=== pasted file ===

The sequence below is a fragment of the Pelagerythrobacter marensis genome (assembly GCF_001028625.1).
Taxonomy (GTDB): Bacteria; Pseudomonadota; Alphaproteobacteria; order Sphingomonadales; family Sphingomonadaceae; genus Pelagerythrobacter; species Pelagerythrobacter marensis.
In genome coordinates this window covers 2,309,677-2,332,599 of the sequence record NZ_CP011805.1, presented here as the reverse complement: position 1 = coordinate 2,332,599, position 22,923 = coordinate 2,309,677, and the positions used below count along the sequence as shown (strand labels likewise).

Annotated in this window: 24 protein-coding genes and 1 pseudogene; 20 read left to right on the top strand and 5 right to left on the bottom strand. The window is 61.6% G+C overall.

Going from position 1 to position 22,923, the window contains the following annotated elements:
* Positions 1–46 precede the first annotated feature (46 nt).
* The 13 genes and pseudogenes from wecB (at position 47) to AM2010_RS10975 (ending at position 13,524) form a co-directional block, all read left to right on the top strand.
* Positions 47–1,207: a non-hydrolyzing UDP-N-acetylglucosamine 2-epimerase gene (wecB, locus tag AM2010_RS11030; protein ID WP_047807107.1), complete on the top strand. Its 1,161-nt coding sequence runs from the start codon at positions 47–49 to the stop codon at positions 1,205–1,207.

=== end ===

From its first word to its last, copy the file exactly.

The sequence below is a fragment of the Pelagerythrobacter marensis genome (assembly GCF_001028625.1).
Taxonomy (GTDB): Bacteria; Pseudomonadota; Alphaproteobacteria; order Sphingomonadales; family Sphingomonadaceae; genus Pelagerythrobacter; species Pelagerythrobacter marensis.
In genome coordinates this window covers 2,309,677-2,332,599 of the sequence record NZ_CP011805.1, presented here as the reverse complement: position 1 = coordinate 2,332,599, position 22,923 = coordinate 2,309,677, and the positions used below count along the sequence as shown (strand labels likewise).

Annotated in this window: 24 protein-coding genes and 1 pseudogene; 20 read left to right on the top strand and 5 right to left on the bottom strand. The window is 61.6% G+C overall.

Going from position 1 to position 22,923, the window contains the following annotated elements:
* Positions 1–46 precede the first annotated feature (46 nt).
* The 13 genes and pseudogenes from wecB (at position 47) to AM2010_RS10975 (ending at position 13,524) form a co-directional block, all read left to right on the top strand.
* Positions 47–1,207: a non-hydrolyzing UDP-N-acetylglucosamine 2-epimerase gene (wecB, locus tag AM2010_RS11030; protein ID WP_047807107.1), complete on the top strand. Its 1,161-nt coding sequence runs from the start codon at positions 47–49 to the stop codon at positions 1,205–1,207.